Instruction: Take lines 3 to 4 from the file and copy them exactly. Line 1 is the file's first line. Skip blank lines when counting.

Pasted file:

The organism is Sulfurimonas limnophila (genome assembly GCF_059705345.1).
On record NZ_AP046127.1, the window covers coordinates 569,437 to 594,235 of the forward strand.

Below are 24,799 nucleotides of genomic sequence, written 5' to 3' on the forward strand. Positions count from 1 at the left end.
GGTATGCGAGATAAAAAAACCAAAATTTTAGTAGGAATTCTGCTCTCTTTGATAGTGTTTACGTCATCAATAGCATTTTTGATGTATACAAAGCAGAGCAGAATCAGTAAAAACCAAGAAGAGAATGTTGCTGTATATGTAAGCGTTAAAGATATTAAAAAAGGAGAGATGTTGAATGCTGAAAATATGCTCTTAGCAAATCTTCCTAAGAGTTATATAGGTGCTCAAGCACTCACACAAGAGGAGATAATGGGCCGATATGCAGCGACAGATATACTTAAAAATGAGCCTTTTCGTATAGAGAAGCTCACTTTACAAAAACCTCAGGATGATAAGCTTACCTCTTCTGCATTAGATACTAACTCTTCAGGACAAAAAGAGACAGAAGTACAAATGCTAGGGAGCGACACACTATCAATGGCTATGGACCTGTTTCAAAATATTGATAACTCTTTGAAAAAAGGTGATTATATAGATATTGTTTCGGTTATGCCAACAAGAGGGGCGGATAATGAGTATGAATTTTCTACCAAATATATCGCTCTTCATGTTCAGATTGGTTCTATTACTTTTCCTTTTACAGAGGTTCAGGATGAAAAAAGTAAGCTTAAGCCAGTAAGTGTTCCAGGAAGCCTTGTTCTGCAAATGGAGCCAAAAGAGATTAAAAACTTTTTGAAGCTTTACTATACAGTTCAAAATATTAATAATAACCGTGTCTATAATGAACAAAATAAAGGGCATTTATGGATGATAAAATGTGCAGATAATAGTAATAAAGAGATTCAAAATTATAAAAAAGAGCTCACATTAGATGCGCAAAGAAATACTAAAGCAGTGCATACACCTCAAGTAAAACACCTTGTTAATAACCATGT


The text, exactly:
Below are 24,799 nucleotides of genomic sequence, written 5' to 3' on the forward strand. Positions count from 1 at the left end.
GGTATGCGAGATAAAAAAACCAAAATTTTAGTAGGAATTCTGCTCTCTTTGATAGTGTTTACGTCATCAATAGCATTTTTGATGTATACAAAGCAGAGCAGAATCAGTAAAAACCAAGAAGAGAATGTTGCTGTATATGTAAGCGTTAAAGATATTAAAAAAGGAGAGATGTTGAATGCTGAAAATATGCTCTTAGCAAATCTTCCTAAGAGTTATATAGGTGCTCAAGCACTCACACAAGAGGAGATAATGGGCCGATATGCAGCGACAGATATACTTAAAAATGAGCCTTTTCGTATAGAGAAGCTCACTTTACAAAAACCTCAGGATGATAAGCTTACCTCTTCTGCATTAGATACTAACTCTTCAGGACAAAAAGAGACAGAAGTACAAATGCTAGGGAGCGACACACTATCAATGGCTATGGACCTGTTTCAAAATATTGATAACTCTTTGAAAAAAGGTGATTATATAGATATTGTTTCGGTTATGCCAACAAGAGGGGCGGATAATGAGTATGAATTTTCTACCAAATATATCGCTCTTCATGTTCAGATTGGTTCTATTACTTTTCCTTTTACAGAGGTTCAGGATGAAAAAAGTAAGCTTAAGCCAGTAAGTGTTCCAGGAAGCCTTGTTCTGCAAATGGAGCCAAAAGAGATTAAAAACTTTTTGAAGCTTTACTATACAGTTCAAAATATTAATAATAACCGTGTCTATAATGAACAAAATAAAGGGCATTTATGGATGATAAAATGTGCAGATAATAGTAATAAAGAGATTCAAAATTATAAAAAAGAGCTCACATTAGATGCGCAAAGAAATACTAAAGCAGTGCATACACCTCAAGTAAAACACCTTGTTAATAACCATGT